Whatever you choose, remember that you and your partner are a unique combination of your unique experiences and perspectives, what’s right for you and your partner might not be right for others, and that’s ok.

Budgeting is about needs and priorities. Start by looking at your expected joint income. Then plan the big fixed expenses: usually housing, debt repayment (such as student loan payments), and transportation. See where you can get discounts by combining your expenses. Of course, maintaining one residence is significantly less expensive than two. Joint wireless plans are usually less expensive than two separate ones, and it costs less to insure two cars under one auto insurance policy. You may also save some on groceries by keeping one kitchen.

Budgeting gets tricky after fixed expenses and personal needs are satisfied. Options for using any unaccounted-for income are limitless: from charitable giving and supporting family to vacations and second homes to aggressive debt repayment and retirement savings. Agree on your financial goals and go after them.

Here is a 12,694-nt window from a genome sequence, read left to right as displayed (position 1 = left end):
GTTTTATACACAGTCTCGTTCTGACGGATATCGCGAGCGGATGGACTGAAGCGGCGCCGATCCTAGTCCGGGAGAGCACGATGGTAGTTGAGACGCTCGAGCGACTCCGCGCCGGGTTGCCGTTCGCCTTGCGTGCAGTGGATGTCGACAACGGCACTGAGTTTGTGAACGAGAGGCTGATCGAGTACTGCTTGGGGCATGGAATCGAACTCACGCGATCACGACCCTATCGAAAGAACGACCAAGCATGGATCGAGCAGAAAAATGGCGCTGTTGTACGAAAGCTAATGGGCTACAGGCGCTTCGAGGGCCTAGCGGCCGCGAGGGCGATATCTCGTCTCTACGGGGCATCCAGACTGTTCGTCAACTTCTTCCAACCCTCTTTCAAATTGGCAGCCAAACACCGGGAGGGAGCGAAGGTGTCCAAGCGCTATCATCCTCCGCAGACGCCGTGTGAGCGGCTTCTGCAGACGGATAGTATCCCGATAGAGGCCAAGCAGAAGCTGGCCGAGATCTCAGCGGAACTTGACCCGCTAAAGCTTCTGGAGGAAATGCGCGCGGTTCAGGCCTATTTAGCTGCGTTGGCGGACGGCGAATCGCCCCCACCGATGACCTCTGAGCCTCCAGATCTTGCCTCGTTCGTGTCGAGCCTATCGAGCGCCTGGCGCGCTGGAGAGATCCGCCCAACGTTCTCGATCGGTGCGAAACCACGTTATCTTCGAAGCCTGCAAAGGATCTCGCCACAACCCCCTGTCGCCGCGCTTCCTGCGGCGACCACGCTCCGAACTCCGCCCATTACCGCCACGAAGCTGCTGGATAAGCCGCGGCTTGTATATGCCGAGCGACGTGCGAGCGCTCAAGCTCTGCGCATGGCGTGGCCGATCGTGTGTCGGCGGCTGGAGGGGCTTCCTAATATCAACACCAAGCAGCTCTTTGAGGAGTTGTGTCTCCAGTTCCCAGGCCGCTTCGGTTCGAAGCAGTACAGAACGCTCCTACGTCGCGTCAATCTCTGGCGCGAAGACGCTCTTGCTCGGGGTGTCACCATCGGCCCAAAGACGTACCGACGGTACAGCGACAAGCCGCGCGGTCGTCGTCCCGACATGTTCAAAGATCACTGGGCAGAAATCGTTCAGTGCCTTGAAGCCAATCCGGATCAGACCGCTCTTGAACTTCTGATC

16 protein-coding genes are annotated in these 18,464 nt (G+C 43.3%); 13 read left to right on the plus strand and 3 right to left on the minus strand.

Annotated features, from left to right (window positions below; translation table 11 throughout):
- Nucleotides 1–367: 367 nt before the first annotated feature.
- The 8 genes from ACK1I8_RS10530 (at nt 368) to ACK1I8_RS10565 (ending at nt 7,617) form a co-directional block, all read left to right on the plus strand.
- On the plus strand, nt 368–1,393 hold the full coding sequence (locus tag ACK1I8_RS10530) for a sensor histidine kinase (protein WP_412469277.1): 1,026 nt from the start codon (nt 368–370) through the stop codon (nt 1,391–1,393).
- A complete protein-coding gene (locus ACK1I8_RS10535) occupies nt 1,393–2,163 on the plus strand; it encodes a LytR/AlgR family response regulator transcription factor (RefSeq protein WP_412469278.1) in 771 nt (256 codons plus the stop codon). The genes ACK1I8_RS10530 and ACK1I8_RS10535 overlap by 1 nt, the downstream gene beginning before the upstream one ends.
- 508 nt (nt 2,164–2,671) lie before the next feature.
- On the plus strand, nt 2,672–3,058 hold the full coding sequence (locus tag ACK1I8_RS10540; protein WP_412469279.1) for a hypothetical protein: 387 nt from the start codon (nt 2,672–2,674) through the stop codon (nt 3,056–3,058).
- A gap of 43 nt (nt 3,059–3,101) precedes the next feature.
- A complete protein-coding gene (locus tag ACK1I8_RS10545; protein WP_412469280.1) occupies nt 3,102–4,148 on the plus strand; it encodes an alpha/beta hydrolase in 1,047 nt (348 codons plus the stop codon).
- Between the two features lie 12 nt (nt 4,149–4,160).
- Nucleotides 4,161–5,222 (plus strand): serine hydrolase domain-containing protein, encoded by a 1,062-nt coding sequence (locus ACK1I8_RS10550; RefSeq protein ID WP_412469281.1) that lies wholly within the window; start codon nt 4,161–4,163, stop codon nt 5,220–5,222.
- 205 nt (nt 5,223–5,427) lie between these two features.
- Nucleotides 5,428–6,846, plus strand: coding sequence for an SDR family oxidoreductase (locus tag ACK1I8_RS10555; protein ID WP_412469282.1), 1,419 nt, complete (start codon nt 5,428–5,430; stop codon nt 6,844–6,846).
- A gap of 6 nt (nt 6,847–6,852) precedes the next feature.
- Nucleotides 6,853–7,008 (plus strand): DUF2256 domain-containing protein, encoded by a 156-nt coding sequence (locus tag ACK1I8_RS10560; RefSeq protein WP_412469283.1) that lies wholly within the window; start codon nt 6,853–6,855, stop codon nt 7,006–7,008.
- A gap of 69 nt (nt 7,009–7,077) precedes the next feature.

Of course, agreeing to a budget is only the first step of budgeting as a couple. Equally as important is monitoring how well you conform to the budget as time goes by and modifying either your spending habits or your budget as things change.

What other topics do you consider important to discuss when talking about money with your partner? Please let me know below or reach out to me via Twitter. For more of my thoughts on investing your time and money, please visit my company’s website, LexION Capital.

Elle Kaplan is the founder and CEO of LexION Capital, a fiduciary wealth management and woman-owned business firm in New York City serving everyone who feels left out by traditional “Wall Street”, including women and the families they love.